MORELIA, Mexico – Two residents of Cheran, a rebel city in the western Mexican state of Michoacan, were apparently kidnapped by rivals involved in a long-running land dispute, community leaders said.
Guadalupe Jeronimo and Urbano Macias are missing, an attorney for the Indians told Efe on condition of anonymity.
The two men may have been abducted by the rival community of El Cerecito, the Purepecha High Council, which governs Cheran under traditional law, said.
Relatives said the men left on Sunday for the mountains north of Cheran, where their plots are located, and have not returned, the attorney said.
“They always return as it gets dark, but this time they did not,” the lawyer said by telephone.
Urbano contacted his family on Sunday night and told them he and his friend had been abducted by people from the neighboring community, the attorney said.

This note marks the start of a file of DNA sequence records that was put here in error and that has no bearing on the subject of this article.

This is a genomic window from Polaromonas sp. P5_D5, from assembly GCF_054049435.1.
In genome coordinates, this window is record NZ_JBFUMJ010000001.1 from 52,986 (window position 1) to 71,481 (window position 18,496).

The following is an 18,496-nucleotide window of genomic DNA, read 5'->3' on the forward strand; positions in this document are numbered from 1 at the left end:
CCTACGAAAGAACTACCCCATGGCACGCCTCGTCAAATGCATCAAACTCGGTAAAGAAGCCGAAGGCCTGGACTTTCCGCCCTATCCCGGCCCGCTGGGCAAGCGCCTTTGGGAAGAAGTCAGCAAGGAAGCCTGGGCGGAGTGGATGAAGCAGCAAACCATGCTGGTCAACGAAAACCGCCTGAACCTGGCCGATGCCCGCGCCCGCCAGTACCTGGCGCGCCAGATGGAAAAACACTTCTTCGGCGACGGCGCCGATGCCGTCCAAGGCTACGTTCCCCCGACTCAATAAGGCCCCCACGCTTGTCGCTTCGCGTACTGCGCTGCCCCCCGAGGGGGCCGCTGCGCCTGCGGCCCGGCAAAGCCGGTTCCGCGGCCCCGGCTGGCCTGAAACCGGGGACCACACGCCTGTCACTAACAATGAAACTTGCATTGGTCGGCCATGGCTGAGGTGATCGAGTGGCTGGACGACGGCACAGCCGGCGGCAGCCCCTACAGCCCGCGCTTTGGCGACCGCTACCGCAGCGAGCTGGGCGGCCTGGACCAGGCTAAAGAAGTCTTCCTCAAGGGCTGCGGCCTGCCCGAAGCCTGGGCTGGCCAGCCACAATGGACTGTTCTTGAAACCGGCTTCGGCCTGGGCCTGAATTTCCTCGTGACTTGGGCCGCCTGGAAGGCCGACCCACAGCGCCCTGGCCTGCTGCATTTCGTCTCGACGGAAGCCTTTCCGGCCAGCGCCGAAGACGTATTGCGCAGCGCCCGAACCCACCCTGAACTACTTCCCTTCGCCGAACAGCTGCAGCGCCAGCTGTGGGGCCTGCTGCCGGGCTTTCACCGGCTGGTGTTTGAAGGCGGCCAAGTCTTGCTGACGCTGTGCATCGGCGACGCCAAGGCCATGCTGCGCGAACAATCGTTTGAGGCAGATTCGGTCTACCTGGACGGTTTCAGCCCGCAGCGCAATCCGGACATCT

Police are combing the area for the missing Indians, Michoacan state government spokesmen told Efe.
Cheran, where some 4,500 Indians live, is located 123 kilometers (76 miles) from Morelia, the capital of Michoacan.
The community is in the heart of the Meseta Purepecha, where Indians announced last year that they would no longer recognize the federal, state and municipal governments because officials could not protect their forests from the illegal loggers who work with organized crime groups.
Cheran and El Cerecito have fought for some time over the forests, especially illegal logging, with both communities claiming the land.
Eight Indians died in a shootout triggered by the land dispute on April 18.
The shootout started when some Purepecha Indians, the majority Indian group in Michoacan, were on patrol to prevent illegal cutting of pine and oak trees in the community of El Puerto.
Two Indians were killed and several others wounded by illegal loggers from El Cerecito, who opened fire on them with assault rifles.
Another group of Indians headed into the forest and engaged the illegal loggers in a shootout, killing six of them, including two who were found by police inside a burning SUV.
Cheran has been barricaded for more than a year to protect residents from organized crime groups.
The Indians, who do not recognize the illegal loggers as members of their tribe because of the damage they have done to the forests, have set up checkpoints at Cheran’s five entrances, even keeping out the police. EFE